Good description in a recent CEPS report of how the U.S., via its AIG bailout, temporarily saved the over-leveraged European banking system.
But the AIG case shows the importance of another link across financial markets, namely massive regulatory arbitrage. The K-10 annex of AIGâ€™s last annual report reveals that AIG had written coverage for over US$ 300 billion of credit insurance for European banks. The comment by AIG itself on these positions is: â€œâ€¦. for the purpose of providing them with regulatory capital relief rather than risk mitigation in exchange for a minimum guaranteed feeâ€. AIG thus helped to organise regulatory arbitrage on a gigantic scale. A formal default of AIG would have had a devastating impact on banks in Europe. This explains why AIGâ€™s problems had sent shock waves through the share prices of European banks. For the time being the US Treasury has saved, inter alia, the European banking system, but given that AIG is to be liquidated European banks now have to scramble to find other ways of obtaining the â€˜regulatory capital reliefâ€™ they appear to need urgently.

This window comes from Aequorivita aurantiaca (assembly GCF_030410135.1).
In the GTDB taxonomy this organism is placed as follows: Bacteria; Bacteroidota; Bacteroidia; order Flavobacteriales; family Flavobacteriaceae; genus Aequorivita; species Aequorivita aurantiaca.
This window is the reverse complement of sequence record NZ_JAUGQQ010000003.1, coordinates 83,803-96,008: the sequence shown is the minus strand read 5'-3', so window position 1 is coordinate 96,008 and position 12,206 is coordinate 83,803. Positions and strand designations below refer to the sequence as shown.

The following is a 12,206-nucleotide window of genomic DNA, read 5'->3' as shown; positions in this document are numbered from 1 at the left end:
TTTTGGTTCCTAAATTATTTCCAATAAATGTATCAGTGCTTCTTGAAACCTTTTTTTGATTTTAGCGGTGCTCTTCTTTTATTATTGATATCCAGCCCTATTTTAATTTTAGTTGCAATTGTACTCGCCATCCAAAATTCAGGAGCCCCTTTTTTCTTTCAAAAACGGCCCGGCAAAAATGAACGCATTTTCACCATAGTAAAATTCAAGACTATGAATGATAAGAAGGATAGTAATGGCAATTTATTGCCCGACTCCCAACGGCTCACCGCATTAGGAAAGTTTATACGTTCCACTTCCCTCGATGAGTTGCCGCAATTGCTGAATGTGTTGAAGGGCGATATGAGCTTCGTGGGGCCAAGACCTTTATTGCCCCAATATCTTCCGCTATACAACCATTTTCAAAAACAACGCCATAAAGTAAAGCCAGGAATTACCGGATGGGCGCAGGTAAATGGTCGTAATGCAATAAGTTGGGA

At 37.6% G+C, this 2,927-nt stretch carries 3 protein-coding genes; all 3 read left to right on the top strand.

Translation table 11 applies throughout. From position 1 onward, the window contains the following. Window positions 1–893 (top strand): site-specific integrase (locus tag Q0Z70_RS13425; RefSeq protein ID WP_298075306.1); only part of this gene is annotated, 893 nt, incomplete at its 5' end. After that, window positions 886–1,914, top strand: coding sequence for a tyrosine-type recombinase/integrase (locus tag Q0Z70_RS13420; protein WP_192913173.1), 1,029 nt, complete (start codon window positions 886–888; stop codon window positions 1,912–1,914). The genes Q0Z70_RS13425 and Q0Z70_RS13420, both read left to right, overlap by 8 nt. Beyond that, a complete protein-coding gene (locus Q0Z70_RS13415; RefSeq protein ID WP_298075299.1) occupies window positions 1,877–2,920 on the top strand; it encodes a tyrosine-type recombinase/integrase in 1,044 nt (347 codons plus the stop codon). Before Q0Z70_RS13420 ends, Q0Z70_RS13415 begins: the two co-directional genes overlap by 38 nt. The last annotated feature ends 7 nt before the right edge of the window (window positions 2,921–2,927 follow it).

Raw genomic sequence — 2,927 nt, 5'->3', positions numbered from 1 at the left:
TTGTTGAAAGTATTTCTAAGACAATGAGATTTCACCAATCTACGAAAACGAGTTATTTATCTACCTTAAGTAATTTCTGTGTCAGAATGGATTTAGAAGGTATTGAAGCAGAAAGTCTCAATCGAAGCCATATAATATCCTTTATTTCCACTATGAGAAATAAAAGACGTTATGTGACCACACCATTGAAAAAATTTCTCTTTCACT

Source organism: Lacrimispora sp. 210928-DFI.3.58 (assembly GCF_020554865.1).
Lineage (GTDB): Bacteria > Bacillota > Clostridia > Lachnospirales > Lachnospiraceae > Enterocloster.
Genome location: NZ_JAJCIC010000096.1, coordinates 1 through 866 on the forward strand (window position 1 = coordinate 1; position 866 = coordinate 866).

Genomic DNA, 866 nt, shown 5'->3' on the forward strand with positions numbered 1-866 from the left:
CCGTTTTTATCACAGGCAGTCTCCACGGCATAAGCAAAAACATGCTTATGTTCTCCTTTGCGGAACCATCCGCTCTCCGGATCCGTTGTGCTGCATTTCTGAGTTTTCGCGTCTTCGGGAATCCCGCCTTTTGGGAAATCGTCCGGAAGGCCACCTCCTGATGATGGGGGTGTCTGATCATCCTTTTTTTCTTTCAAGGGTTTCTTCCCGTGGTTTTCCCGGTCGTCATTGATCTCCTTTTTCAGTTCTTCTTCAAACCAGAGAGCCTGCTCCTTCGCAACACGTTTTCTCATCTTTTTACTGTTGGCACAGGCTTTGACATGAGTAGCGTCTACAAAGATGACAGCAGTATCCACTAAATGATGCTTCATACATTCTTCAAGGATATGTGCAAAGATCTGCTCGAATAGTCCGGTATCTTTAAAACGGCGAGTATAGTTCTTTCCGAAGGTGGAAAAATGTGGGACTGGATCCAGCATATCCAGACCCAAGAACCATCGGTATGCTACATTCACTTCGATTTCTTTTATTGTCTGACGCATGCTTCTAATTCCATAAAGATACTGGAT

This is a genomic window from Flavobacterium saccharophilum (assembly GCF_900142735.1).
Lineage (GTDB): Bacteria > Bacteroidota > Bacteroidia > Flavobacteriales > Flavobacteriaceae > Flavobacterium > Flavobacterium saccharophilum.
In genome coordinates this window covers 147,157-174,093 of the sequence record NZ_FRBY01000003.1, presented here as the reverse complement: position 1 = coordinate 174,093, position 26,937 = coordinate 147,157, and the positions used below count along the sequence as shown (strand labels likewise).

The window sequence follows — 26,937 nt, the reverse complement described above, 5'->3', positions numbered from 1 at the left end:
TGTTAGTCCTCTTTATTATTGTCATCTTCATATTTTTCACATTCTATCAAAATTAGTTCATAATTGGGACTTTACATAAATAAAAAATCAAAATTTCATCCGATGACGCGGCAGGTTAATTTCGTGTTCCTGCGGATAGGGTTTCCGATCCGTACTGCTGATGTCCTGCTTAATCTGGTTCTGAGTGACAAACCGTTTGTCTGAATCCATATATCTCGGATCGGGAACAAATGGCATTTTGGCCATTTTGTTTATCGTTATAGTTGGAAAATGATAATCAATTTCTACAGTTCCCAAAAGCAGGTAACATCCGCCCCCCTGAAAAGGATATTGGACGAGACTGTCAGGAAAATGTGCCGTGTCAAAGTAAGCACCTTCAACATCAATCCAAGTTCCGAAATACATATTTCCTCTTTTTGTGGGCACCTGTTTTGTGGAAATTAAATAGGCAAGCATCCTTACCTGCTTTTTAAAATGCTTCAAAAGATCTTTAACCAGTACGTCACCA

Get all that? It’s less well known than it should be, but Europeans banks have long been gaming their regulators, having far less than the actual capital reserves that they needed given their balance sheets. AIG filled the hole, selling credit defaults swaps to European banks via which they could tell regulators that they were adequately covered — at triple-A, no less — while carrying less cash than required.
I’m not suggesting that this was an outright scam. Instead, it was just another example of how an over-connected financial market with too little slack ended up being under-collateralized and far riskier than any of its participants expected. And it helped that we had been living through a period of relative crisis quiet, boosting the illusion that all was eternally well.
The upshot, of course, is that the European banks are generally more levered than their U.S. counterparts. With that coming into plain view in the absence of the regulatory arbitrage cover provided by AIG’s swaps, that helps explain what we are now seeing on the Continent at present.